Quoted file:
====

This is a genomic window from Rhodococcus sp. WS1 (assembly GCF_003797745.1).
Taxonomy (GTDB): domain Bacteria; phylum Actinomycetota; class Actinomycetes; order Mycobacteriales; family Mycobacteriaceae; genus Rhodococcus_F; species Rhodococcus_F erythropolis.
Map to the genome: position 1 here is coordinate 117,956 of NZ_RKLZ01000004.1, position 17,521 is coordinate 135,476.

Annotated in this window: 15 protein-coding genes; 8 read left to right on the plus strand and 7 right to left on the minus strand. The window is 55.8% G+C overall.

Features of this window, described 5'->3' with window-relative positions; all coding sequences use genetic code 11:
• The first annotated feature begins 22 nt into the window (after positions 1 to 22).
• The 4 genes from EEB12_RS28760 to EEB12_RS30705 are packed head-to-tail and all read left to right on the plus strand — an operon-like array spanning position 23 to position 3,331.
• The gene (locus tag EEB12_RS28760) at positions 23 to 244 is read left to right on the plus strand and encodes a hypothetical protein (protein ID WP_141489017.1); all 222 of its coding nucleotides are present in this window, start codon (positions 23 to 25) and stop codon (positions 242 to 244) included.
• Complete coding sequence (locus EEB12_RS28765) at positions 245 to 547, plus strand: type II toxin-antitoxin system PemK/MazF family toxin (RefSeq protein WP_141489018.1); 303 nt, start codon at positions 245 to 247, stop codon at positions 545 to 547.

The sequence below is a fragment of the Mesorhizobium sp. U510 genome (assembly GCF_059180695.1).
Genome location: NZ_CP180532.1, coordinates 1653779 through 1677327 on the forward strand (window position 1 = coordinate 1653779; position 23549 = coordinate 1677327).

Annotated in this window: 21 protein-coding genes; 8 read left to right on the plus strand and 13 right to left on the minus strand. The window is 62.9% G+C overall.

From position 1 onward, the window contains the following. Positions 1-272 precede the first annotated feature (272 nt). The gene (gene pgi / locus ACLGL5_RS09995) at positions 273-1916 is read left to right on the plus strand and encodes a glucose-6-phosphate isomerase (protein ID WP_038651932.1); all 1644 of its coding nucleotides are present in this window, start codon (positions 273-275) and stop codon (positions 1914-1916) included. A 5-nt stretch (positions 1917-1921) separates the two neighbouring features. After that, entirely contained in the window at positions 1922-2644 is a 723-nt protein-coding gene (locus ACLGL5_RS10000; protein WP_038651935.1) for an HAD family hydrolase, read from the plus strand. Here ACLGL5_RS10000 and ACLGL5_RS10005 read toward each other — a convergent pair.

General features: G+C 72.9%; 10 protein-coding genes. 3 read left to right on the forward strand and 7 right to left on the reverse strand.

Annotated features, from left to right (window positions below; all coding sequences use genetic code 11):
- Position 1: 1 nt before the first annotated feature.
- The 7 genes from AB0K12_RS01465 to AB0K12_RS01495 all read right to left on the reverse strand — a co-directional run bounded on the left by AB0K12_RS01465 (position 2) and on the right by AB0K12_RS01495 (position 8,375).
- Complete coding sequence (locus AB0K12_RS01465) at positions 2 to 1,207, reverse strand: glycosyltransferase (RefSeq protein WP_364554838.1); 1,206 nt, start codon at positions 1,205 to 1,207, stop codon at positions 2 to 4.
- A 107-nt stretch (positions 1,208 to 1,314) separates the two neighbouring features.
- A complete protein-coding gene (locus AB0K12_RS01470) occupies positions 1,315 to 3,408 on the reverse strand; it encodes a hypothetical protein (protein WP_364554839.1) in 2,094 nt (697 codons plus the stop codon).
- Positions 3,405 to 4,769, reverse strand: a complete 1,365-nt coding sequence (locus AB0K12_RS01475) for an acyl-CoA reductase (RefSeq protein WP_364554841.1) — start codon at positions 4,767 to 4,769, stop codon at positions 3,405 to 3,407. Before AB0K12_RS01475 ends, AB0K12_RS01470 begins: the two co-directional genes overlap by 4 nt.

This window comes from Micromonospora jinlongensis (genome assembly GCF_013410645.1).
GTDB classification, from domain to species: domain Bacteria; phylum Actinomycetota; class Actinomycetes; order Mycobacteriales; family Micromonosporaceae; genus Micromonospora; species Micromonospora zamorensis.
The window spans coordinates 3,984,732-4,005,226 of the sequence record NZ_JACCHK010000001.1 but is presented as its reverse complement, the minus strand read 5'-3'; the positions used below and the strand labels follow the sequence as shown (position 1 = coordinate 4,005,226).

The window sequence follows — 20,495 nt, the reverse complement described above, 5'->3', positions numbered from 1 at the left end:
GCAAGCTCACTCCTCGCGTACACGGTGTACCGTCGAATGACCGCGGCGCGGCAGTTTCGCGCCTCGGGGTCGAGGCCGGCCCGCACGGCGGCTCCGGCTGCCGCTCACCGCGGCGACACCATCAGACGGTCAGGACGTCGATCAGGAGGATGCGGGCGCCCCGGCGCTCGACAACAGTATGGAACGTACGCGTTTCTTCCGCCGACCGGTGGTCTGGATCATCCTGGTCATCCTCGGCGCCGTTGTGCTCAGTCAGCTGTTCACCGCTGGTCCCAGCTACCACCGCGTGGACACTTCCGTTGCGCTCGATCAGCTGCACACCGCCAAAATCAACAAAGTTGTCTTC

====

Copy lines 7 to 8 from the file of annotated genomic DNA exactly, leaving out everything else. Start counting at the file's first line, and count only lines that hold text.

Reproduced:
• The 4 genes from EEB12_RS28760 to EEB12_RS30705 are packed head-to-tail and all read left to right on the plus strand — an operon-like array spanning position 23 to position 3,331.
• The gene (locus tag EEB12_RS28760) at positions 23 to 244 is read left to right on the plus strand and encodes a hypothetical protein (protein ID WP_141489017.1); all 222 of its coding nucleotides are present in this window, start codon (positions 23 to 25) and stop codon (positions 242 to 244) included.